Around 2 p.m. last Thursday, Angel Martinez, a 37-year-old ex-con, was riding his bike through the Woodlake Recreation Area, his tent and other survival gear piled in the wheeled carrier he towed.
Martinez had been ticketed for illegal camping just a few days before, but he was scouting a new campsite along the river for the night, utterly undeterred by the threat of another citation. He says he lives day-to-day, working construction or landscaping, being paid under the table in cash, earning enough to eat, he says, but not enough to pay rent.
If police take him to jail, he wouldn't care. "I wouldn't have to worry about feeding myself three times a day," he says. "I'd have room and board, all that."
Martinez embodies the dilemma county and city authorities face as they try to rescue the American River Parkway from the homeless.
Scores of destitute people sleep in the parkway some nights. Martinez is better off than most. Many are mentally ill or addicted to drugs or alcohol. The sanctions they face for illegal camping don't deter them.
While more aggressive policing has forced many homeless out of the parkway for now, slowly they are drifting back. Another crackdown will come in a few months, and the cycle will continue.
The needle stick from a discarded syringe that Sacramento County Supervisor Phil Serna suffered during a recent parkway cleanup awakened the public to the dangers of doing nothing. Fed-up business owners in the River District are beginning to put more pressure on city and county officials, prompting stirrings of a more vigorous and sustained response.
That's a good thing.
Feeling the pressure from anxious neighbors, Loaves & Fishes has expanded its community service project. Many homeless people cited for illegal camping, bicycling at night without a light, or urinating in public pay off their fines by picking up trash at the homeless charity's sprawling complex. Under the expanded program, they will fan out across the River District, doing cleanup between 12th and 16th streets and for the first time along the parkway as well, between the Bike Bridge and the Blue Diamond plant.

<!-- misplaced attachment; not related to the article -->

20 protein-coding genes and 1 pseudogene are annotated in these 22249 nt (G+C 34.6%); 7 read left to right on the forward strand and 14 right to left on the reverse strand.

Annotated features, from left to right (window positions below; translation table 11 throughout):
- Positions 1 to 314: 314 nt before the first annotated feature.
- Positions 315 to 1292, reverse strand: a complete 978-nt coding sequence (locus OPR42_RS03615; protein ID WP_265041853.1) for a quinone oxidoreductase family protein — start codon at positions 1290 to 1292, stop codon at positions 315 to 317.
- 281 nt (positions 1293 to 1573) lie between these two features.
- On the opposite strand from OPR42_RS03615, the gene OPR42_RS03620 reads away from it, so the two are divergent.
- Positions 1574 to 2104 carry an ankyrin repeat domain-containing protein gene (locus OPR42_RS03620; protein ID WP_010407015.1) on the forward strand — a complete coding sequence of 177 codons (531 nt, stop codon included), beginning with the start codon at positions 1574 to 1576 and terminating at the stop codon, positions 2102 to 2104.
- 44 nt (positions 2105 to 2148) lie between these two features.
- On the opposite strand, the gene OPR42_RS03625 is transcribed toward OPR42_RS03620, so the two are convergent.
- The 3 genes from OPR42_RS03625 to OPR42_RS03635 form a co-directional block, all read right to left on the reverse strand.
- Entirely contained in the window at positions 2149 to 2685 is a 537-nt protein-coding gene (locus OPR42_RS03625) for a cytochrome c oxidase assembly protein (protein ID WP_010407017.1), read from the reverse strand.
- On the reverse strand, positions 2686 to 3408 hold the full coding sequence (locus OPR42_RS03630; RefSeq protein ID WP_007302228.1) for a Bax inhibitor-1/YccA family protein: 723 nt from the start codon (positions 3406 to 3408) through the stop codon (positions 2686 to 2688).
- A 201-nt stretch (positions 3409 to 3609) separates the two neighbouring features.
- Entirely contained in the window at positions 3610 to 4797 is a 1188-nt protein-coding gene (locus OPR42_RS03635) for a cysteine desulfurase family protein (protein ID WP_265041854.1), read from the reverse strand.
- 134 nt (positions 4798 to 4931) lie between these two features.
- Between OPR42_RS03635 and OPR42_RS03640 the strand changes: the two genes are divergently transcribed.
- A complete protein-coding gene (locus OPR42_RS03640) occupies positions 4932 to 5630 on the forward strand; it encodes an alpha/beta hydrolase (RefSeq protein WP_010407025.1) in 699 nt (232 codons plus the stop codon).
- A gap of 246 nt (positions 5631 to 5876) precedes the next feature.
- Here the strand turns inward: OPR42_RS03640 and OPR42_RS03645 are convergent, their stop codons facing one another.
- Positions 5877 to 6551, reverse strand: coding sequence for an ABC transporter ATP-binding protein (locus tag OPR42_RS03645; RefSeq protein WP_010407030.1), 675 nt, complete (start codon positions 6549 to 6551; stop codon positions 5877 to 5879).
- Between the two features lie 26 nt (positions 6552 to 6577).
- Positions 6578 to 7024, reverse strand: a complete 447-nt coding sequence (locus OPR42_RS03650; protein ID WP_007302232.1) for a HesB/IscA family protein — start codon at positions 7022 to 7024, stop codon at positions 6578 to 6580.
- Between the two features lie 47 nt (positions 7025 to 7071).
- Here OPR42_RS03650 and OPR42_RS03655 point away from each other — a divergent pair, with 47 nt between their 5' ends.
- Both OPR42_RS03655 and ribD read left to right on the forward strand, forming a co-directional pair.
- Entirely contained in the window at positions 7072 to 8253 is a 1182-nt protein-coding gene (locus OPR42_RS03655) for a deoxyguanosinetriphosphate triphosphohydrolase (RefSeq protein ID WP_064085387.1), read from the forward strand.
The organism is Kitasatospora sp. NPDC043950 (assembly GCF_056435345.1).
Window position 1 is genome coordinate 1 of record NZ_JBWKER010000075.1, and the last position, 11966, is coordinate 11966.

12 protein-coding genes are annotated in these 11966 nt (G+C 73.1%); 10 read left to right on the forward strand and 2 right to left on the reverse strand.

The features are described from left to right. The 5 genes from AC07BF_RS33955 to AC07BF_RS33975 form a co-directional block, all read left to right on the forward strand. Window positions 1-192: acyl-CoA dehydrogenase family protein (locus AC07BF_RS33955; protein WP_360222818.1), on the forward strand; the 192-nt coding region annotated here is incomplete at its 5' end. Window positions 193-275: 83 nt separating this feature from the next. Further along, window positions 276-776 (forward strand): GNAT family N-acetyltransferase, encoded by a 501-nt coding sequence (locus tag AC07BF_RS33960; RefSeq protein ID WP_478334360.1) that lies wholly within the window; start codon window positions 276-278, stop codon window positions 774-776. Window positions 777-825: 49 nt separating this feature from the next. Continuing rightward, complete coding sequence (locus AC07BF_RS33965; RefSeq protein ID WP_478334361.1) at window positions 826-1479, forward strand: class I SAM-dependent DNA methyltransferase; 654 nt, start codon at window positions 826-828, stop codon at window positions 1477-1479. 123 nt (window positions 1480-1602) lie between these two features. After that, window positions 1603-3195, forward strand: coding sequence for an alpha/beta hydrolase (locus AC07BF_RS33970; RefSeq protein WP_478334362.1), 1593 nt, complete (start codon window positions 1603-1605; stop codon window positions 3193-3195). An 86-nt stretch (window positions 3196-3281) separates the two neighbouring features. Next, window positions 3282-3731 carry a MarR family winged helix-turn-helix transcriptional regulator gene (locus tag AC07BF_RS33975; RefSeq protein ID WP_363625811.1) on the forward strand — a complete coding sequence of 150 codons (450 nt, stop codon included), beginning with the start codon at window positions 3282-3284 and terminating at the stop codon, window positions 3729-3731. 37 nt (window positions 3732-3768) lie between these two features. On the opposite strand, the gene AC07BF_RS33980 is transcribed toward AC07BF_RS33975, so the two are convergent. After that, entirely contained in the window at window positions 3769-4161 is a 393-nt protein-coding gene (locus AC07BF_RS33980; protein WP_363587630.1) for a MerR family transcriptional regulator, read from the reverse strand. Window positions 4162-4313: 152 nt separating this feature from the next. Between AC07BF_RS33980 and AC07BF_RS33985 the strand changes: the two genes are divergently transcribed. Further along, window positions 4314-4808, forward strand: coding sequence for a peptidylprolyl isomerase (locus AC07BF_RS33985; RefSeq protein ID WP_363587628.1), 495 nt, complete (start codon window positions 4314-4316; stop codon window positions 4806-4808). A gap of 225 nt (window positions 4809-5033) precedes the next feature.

City Councilman Steve Cohn and Serna are trying to discourage ad hoc feedings in the area. But the fliers the city has produced to help in that effort read more like how-to documents, with tips on safe food handling.
Weeks ago, Sacramento Steps Forward, the public-private partnership on homeless issues, talked about trying to persuade the many private individuals and churches who feed the homeless to restrict meals to specific times and places and to make sure things got cleaned up after their homeless diners departed.
That proposal does not seem to have gotten off the ground. Why not?
The needed response, of course, is more affordable housing, legal alternatives to illegal camping.
Safe Ground, the advocacy group seeking help for the most desperate among the homeless, has changed its proposal for a city-sanctioned tent city to bare-bones cabins. To win local government support, specifically a site within the city and permits to build, advocates must go further. Safe Ground residents will have to accept the presence of a professional staff to direct their community, heavy social service inputs and strict rules against drug and alcohol use, including random testing.
Will such a living arrangement lure long time illegal camper Angel Martinez off the parkway? It may. Most illegal campers are just looking for a safe, legal place to be.
Safe Ground won't solve the problem entirely, but it offers the promise of low-cost, common sense relief for both the homeless and the beleaguered communities they inhabit.